WALTHAM, Mass. -- Boston Celtics forward Paul Pierce said prior to Tuesday's practice that his sore right ankle is continuing to improve and that he was planning on participating in the entirety of the session.
"It's getting better," Pierce said. "I'm getting treatment, doing the necessary things I need to do to be better. It's doing a lot better."
Pierce is expected to play in Wednesday's game against the Brooklyn Nets, though he said he'll discuss with coach Doc Rivers the possibility of resting at times over the final five games of the regular season.
"I'm going to leave that up to Coach," Pierce said. "Maybe I'll talk to him, talk about these last five games, depending on how my body feels, depending on the seeding situation we're in. We'll figure something out."
Rivers told reporters he has a plan in place for resting Pierce and Kevin Garnett, who returned to the lineup Sunday following an eight-game absence due to inflammation in his left ankle, before the end of the season, but he wasn't willing to disclose any details. The Celtics currently sit seventh in the Eastern Conference, and are 2 1/2 games ahead of eighth-place Milwaukee. Rivers, while aware of the need to rest his veterans at times, doesn't want to see his club drop to the eighth spot and set itself up for a first-round matchup with the Miami Heat.
"Obviously, we have to take care of our position," Rivers said. "But, for Kevin, rest is always important, and Paul as well. But, other than that, we've thought about (resting them), we've talked about it."
Read on for other notes from Tuesday's session, including Pierce and Garnett stressing consistency, and Rivers' thoughts on an early screening of the new Jackie Robinson film, "42."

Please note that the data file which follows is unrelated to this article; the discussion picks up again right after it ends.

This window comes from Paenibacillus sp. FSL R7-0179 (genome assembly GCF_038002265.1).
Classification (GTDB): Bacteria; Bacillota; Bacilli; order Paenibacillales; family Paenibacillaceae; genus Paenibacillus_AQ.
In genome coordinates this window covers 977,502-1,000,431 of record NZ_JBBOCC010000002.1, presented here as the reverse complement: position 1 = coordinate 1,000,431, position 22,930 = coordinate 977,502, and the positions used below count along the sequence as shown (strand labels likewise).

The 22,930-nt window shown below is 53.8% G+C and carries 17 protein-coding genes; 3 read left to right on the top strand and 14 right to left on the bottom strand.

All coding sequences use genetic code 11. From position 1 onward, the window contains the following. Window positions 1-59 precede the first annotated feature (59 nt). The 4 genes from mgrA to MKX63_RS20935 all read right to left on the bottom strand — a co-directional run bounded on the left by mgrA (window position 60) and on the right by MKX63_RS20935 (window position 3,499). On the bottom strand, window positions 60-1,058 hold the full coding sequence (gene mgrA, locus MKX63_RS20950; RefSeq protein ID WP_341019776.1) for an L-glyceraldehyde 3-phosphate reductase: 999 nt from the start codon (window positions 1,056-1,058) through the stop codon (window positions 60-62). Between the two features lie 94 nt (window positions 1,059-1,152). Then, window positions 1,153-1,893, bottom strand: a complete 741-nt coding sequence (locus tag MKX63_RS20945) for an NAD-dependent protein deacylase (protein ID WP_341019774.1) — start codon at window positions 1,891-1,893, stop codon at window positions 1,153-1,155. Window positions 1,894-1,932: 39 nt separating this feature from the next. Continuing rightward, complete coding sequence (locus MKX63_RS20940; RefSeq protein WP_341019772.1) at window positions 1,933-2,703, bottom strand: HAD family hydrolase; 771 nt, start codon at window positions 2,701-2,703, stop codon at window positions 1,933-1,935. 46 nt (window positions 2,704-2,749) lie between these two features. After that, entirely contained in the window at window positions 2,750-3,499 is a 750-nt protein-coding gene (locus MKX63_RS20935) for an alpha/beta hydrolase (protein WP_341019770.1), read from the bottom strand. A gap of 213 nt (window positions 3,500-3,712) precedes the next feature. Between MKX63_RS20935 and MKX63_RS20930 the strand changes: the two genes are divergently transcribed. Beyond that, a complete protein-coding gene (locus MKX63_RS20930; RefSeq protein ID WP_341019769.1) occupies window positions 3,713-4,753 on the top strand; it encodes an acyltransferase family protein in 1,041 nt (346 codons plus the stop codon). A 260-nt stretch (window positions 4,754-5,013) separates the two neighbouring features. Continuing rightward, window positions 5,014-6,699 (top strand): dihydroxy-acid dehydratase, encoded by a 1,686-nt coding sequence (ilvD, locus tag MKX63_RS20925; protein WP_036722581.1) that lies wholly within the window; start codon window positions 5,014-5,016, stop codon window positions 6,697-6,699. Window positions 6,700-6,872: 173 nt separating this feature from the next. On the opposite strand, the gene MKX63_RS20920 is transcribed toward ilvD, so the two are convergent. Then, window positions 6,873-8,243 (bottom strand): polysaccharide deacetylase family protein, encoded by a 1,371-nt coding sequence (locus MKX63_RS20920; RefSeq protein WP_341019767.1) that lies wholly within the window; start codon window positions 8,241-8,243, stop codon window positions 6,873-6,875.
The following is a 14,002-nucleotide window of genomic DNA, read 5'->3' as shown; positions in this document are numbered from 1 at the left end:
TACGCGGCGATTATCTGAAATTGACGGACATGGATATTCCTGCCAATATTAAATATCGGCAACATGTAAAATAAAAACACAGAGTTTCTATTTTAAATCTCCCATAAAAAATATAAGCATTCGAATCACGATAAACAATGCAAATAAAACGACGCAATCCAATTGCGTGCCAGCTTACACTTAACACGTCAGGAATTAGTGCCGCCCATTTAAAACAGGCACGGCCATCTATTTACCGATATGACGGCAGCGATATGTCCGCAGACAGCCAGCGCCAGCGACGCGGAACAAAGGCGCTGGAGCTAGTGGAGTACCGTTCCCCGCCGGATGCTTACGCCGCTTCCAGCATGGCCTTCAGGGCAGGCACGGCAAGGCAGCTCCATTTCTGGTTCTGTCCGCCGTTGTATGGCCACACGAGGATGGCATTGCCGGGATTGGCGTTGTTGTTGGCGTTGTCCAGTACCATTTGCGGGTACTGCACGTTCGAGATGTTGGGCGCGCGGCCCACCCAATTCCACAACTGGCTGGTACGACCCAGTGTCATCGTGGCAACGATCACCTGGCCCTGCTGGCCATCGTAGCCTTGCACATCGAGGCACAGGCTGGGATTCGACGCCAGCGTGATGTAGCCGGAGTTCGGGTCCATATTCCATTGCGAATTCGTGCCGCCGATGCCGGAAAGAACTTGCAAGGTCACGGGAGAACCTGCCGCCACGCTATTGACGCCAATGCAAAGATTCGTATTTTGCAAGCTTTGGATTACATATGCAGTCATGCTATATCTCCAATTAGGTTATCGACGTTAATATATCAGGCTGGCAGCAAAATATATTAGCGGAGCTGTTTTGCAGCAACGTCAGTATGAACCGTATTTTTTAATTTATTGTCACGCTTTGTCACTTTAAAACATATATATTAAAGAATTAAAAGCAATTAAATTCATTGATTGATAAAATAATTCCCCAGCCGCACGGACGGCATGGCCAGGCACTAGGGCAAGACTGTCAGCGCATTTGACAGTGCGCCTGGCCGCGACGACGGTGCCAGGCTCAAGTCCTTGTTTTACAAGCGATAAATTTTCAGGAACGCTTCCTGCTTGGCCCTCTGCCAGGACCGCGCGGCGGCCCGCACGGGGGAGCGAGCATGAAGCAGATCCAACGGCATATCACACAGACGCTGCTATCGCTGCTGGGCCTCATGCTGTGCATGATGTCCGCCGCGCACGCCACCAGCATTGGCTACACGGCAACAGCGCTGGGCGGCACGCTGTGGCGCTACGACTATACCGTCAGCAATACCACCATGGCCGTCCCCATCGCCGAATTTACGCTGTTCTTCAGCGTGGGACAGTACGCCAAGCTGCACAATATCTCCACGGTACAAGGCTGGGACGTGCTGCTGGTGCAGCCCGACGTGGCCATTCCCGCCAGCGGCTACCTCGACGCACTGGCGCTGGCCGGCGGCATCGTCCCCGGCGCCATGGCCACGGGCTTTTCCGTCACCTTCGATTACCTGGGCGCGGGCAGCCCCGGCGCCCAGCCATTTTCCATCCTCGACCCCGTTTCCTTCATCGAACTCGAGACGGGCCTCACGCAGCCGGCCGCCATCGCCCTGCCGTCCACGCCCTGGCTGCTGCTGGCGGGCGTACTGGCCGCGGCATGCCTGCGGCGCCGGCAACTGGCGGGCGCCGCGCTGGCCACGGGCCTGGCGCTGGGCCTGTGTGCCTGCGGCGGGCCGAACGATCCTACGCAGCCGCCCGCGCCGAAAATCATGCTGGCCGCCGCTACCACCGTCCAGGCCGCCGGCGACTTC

CONSISTENCY IS KEY
Despite the Celtics' lineup being depleted by a number of season-ending injuries to rotation players, Pierce maintained his confidence that the remaining guys are capable of making a deep playoff run. His one concern? The team maintaining a consistent high level of play, which it has struggled with at times this season.
"Throughout the year, we showed an ability to beat the teams at the top," Pierce said. "The only main concern is maintaining that level of play for a consistent amount of games. We've been up, we've been down, we've won six, we've lost four. Hopefully we can hit our stride this coming week and going into the playoffs. If so, I like our chances against anybody in the East."
Garnett echoed the importance of consistency, but alluded to the Celtics needing to brush up on it a bit with the remaining practice time they have available.
"We're bonded, but how consistent we are with our system and things, that's a different story, and that's why we're in here and we'll continue to work at this thing," Garnett said. "Then when the playoffs start, it's all out."
CELTICS TAKE IN EARLY SCREENING OF "42"
Taking advantage of a rare off day on Monday, Rivers brought his club to an early showing of the new Jackie Robinson film, "42."
"It was really good. It was fantastic," Rivers said. "It was a great team message. It's funny, you think race, but, really, it was more of a team message, when players on the Brooklyn Dodgers accepted Jackie. And a lot of it was because he was their teammate. Actually, one of the guys said that, he said, 'What do you expect? I'm your teammate.' And I just thought that was really a cool honor."
While entertaining as a film, Rivers said the historical significance of its subject matter wasn't lost on his players.
"Yeah, I think a lot of players know the history," Rivers said. "Some may not have, I don't know that. I thought guys were at their full attention throughout the movie, and engaged, which I thought was really cool."
RIVERS POKES FUN AT FRANCONA
Rivers couldn't help but comment when asked about close friend and former Red Sox manager Terry Francona -- now the manager of the Cleveland Indians -- getting lost on a walk to Progressive Field, despite living just two blocks away.
"Yeah, that's a sad, sad thing," Rivers joked. "I'm so disappointed in Terry. I mean, getting lost going out to have a drink with me -- I can see that. But getting lost going to the ballpark, my gosh. And he lives two blocks away, and he was walking! I didn't know you could get lost walking. But I guess you can."